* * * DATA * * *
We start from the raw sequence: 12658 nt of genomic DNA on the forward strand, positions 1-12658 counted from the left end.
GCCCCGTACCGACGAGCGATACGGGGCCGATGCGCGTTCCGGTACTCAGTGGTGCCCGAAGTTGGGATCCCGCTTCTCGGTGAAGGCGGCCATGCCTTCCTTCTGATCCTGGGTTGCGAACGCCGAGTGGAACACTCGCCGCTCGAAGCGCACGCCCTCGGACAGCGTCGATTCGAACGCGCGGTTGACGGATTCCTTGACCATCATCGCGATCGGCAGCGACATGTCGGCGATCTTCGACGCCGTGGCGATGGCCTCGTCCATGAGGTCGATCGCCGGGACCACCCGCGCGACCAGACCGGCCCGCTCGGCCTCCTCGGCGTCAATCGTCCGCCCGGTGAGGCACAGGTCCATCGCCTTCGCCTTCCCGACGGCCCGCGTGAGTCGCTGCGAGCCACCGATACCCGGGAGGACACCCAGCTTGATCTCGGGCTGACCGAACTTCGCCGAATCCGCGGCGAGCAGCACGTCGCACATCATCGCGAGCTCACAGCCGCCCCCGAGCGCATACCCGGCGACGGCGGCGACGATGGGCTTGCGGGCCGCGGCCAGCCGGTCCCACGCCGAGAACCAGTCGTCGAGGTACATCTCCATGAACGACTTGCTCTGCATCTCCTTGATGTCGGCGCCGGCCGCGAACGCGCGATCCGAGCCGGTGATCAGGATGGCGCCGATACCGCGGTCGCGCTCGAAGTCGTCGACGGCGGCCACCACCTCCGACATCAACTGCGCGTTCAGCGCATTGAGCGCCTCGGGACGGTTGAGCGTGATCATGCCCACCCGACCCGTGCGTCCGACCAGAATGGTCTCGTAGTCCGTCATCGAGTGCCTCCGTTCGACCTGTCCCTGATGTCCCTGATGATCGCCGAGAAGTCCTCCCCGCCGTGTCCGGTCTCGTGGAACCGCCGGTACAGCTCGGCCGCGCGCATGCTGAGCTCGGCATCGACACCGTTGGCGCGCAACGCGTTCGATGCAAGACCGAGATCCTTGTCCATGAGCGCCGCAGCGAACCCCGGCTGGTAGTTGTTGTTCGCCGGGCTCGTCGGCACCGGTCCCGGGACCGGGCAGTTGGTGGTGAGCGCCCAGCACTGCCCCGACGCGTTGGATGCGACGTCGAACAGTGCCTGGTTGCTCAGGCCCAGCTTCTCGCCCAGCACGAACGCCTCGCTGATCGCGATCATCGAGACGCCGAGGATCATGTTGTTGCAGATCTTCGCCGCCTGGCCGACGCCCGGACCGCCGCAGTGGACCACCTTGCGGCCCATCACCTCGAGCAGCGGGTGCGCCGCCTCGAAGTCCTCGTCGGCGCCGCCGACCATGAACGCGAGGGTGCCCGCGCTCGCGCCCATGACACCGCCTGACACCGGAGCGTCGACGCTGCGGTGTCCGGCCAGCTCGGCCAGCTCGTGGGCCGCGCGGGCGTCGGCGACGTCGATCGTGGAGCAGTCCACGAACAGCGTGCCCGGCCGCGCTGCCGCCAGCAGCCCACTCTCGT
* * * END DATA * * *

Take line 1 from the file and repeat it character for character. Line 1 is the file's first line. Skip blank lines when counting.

We start from the raw sequence: 12658 nt of genomic DNA on the forward strand, positions 1-12658 counted from the left end.